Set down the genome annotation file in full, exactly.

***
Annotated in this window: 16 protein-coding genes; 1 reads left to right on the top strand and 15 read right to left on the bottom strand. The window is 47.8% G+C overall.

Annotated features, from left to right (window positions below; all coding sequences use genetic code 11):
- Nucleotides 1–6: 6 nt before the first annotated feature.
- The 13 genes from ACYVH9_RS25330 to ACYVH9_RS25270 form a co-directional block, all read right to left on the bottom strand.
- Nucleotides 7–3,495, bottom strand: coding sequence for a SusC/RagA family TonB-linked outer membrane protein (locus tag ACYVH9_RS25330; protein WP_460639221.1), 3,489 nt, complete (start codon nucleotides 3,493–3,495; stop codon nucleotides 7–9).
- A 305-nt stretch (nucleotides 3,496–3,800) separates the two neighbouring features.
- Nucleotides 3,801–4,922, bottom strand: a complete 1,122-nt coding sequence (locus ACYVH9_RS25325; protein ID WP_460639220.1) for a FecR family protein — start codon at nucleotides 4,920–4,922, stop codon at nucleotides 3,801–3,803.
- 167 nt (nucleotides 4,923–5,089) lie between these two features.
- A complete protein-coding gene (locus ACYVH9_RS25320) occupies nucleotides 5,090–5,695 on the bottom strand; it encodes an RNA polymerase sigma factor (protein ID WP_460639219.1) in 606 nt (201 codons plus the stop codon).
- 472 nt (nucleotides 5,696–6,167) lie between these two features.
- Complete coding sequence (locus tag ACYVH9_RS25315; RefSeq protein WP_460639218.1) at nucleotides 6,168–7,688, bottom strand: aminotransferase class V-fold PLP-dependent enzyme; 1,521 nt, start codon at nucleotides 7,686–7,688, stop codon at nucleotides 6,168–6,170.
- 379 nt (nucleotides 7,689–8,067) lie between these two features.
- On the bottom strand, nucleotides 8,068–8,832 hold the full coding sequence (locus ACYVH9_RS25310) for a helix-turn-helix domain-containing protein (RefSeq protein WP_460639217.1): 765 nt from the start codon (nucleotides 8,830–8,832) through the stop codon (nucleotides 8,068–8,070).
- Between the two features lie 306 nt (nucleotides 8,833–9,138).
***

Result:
Annotated in this window: 16 protein-coding genes; 1 reads left to right on the top strand and 15 read right to left on the bottom strand. The window is 47.8% G+C overall.

Annotated features, from left to right (window positions below; all coding sequences use genetic code 11):
- Nucleotides 1–6: 6 nt before the first annotated feature.
- The 13 genes from ACYVH9_RS25330 to ACYVH9_RS25270 form a co-directional block, all read right to left on the bottom strand.
- Nucleotides 7–3,495, bottom strand: coding sequence for a SusC/RagA family TonB-linked outer membrane protein (locus tag ACYVH9_RS25330; protein WP_460639221.1), 3,489 nt, complete (start codon nucleotides 3,493–3,495; stop codon nucleotides 7–9).
- A 305-nt stretch (nucleotides 3,496–3,800) separates the two neighbouring features.
- Nucleotides 3,801–4,922, bottom strand: a complete 1,122-nt coding sequence (locus ACYVH9_RS25325; protein ID WP_460639220.1) for a FecR family protein — start codon at nucleotides 4,920–4,922, stop codon at nucleotides 3,801–3,803.
- 167 nt (nucleotides 4,923–5,089) lie between these two features.
- A complete protein-coding gene (locus ACYVH9_RS25320) occupies nucleotides 5,090–5,695 on the bottom strand; it encodes an RNA polymerase sigma factor (protein ID WP_460639219.1) in 606 nt (201 codons plus the stop codon).
- 472 nt (nucleotides 5,696–6,167) lie between these two features.
- Complete coding sequence (locus tag ACYVH9_RS25315; RefSeq protein WP_460639218.1) at nucleotides 6,168–7,688, bottom strand: aminotransferase class V-fold PLP-dependent enzyme; 1,521 nt, start codon at nucleotides 7,686–7,688, stop codon at nucleotides 6,168–6,170.
- 379 nt (nucleotides 7,689–8,067) lie between these two features.
- On the bottom strand, nucleotides 8,068–8,832 hold the full coding sequence (locus ACYVH9_RS25310) for a helix-turn-helix domain-containing protein (RefSeq protein WP_460639217.1): 765 nt from the start codon (nucleotides 8,830–8,832) through the stop codon (nucleotides 8,068–8,070).
- Between the two features lie 306 nt (nucleotides 8,833–9,138).